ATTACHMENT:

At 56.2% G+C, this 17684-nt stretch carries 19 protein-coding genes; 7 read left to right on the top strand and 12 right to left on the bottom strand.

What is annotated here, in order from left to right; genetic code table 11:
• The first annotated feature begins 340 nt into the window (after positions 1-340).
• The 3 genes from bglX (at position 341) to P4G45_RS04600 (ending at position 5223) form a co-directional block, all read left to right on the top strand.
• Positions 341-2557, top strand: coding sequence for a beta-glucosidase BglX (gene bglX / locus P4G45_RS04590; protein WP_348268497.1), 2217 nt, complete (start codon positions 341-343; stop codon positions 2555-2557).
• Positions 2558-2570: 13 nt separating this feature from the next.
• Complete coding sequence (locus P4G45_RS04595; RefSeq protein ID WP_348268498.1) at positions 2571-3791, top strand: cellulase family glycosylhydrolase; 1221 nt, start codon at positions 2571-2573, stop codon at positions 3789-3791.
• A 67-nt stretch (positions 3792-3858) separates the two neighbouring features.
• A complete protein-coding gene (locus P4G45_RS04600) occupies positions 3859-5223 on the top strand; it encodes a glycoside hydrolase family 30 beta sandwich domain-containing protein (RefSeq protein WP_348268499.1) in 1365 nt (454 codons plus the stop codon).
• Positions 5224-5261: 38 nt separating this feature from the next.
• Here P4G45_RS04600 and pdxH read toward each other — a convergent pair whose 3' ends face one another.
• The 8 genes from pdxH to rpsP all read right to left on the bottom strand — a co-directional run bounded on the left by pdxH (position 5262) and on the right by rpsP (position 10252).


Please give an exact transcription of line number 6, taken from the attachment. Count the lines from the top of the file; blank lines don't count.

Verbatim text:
• Positions 2558-2570: 13 nt separating this feature from the next.